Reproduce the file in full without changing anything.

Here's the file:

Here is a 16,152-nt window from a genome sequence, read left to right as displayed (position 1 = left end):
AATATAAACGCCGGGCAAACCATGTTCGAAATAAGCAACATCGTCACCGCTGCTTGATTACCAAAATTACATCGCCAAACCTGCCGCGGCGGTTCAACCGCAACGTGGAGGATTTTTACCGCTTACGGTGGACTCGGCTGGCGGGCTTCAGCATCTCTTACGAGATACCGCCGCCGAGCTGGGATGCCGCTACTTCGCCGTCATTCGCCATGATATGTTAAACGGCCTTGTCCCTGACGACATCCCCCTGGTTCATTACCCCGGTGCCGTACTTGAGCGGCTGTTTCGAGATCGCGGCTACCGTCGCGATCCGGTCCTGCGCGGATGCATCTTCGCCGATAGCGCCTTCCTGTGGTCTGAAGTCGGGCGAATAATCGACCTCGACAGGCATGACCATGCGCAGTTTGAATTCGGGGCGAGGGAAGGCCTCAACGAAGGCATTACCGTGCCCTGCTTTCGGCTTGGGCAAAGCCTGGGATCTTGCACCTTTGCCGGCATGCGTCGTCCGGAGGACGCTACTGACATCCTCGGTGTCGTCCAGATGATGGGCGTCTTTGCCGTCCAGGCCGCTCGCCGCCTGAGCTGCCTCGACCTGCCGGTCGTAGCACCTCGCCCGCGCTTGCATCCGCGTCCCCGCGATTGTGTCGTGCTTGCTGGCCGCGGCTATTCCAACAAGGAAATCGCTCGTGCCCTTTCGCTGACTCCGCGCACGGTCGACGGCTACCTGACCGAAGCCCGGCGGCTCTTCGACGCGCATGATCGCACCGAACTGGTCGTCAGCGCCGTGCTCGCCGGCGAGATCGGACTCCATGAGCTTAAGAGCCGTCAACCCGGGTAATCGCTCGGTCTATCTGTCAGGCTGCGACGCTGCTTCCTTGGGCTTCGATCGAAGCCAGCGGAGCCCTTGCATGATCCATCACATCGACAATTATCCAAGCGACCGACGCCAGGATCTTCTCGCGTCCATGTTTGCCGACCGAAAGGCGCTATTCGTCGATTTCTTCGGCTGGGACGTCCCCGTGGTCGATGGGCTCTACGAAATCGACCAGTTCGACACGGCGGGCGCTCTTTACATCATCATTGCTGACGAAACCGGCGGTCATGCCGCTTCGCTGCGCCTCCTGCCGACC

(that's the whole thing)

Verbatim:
Here is a 16,152-nt window from a genome sequence, read left to right as displayed (position 1 = left end):
AATATAAACGCCGGGCAAACCATGTTCGAAATAAGCAACATCGTCACCGCTGCTTGATTACCAAAATTACATCGCCAAACCTGCCGCGGCGGTTCAACCGCAACGTGGAGGATTTTTACCGCTTACGGTGGACTCGGCTGGCGGGCTTCAGCATCTCTTACGAGATACCGCCGCCGAGCTGGGATGCCGCTACTTCGCCGTCATTCGCCATGATATGTTAAACGGCCTTGTCCCTGACGACATCCCCCTGGTTCATTACCCCGGTGCCGTACTTGAGCGGCTGTTTCGAGATCGCGGCTACCGTCGCGATCCGGTCCTGCGCGGATGCATCTTCGCCGATAGCGCCTTCCTGTGGTCTGAAGTCGGGCGAATAATCGACCTCGACAGGCATGACCATGCGCAGTTTGAATTCGGGGCGAGGGAAGGCCTCAACGAAGGCATTACCGTGCCCTGCTTTCGGCTTGGGCAAAGCCTGGGATCTTGCACCTTTGCCGGCATGCGTCGTCCGGAGGACGCTACTGACATCCTCGGTGTCGTCCAGATGATGGGCGTCTTTGCCGTCCAGGCCGCTCGCCGCCTGAGCTGCCTCGACCTGCCGGTCGTAGCACCTCGCCCGCGCTTGCATCCGCGTCCCCGCGATTGTGTCGTGCTTGCTGGCCGCGGCTATTCCAACAAGGAAATCGCTCGTGCCCTTTCGCTGACTCCGCGCACGGTCGACGGCTACCTGACCGAAGCCCGGCGGCTCTTCGACGCGCATGATCGCACCGAACTGGTCGTCAGCGCCGTGCTCGCCGGCGAGATCGGACTCCATGAGCTTAAGAGCCGTCAACCCGGGTAATCGCTCGGTCTATCTGTCAGGCTGCGACGCTGCTTCCTTGGGCTTCGATCGAAGCCAGCGGAGCCCTTGCATGATCCATCACATCGACAATTATCCAAGCGACCGACGCCAGGATCTTCTCGCGTCCATGTTTGCCGACCGAAAGGCGCTATTCGTCGATTTCTTCGGCTGGGACGTCCCCGTGGTCGATGGGCTCTACGAAATCGACCAGTTCGACACGGCGGGCGCTCTTTACATCATCATTGCTGACGAAACCGGCGGTCATGCCGCTTCGCTGCGCCTCCTGCCGACC